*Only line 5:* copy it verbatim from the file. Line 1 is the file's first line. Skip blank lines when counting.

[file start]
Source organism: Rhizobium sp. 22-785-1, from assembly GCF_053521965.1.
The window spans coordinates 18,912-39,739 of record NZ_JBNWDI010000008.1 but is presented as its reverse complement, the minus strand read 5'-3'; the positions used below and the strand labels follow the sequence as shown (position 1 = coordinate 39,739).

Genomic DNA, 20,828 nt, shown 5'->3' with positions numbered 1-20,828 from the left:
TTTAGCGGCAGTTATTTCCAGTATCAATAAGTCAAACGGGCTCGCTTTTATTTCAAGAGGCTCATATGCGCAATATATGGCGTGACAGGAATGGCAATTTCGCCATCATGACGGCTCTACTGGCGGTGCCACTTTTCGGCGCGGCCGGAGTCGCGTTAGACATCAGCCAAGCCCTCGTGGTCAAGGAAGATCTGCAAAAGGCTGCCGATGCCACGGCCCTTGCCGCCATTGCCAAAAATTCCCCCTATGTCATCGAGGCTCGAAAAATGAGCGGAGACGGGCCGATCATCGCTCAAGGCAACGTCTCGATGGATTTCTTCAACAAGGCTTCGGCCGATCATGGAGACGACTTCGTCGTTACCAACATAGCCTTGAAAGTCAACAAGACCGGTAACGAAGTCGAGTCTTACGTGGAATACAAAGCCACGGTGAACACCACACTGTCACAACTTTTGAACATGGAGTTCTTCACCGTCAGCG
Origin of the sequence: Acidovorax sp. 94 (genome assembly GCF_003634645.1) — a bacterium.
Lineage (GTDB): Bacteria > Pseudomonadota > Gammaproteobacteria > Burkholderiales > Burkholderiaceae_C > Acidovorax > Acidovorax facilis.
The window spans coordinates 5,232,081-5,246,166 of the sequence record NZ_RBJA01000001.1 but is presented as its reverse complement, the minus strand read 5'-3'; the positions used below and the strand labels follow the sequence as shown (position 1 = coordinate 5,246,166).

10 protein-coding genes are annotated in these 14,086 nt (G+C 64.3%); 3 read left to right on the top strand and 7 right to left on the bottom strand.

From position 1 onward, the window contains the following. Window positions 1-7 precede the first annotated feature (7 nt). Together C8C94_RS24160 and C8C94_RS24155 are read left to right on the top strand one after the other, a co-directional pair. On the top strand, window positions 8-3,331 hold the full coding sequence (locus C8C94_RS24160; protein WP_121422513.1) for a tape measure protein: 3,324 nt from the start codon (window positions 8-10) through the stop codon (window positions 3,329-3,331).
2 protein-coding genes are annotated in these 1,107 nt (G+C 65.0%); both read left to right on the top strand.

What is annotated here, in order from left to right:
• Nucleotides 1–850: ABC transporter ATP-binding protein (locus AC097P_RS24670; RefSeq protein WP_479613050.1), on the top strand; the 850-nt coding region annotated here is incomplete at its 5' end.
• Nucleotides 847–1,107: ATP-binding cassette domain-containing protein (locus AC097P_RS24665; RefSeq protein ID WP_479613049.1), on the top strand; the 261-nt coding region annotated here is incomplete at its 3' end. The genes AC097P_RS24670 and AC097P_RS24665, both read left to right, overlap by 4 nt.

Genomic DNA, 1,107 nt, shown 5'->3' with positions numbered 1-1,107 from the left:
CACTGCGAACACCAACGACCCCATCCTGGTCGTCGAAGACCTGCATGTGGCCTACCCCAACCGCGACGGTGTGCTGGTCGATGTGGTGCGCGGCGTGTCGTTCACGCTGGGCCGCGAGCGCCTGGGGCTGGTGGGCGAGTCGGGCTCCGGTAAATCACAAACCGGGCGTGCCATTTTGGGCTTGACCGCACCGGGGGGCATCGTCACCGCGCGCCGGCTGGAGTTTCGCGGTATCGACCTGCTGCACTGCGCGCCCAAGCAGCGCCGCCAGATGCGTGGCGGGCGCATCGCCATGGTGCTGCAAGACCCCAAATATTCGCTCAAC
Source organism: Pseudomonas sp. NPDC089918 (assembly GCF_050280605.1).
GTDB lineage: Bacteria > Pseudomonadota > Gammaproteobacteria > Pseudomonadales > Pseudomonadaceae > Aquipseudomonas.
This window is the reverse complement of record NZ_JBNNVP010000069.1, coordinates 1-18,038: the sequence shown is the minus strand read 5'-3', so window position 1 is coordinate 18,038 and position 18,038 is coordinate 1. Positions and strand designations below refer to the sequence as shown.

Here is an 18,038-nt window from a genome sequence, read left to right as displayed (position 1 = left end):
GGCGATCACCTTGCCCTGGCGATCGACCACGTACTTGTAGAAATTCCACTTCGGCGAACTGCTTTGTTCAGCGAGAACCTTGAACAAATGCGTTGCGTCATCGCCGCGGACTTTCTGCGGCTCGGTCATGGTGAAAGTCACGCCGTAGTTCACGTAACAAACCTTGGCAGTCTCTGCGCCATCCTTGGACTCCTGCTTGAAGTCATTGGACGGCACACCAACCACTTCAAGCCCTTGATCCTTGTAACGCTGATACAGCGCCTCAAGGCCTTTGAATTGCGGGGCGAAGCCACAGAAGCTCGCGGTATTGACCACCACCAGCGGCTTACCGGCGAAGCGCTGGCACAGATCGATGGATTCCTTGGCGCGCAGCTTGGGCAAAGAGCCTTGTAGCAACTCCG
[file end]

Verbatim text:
Origin of the sequence: Acidovorax sp. 94 (genome assembly GCF_003634645.1) — a bacterium.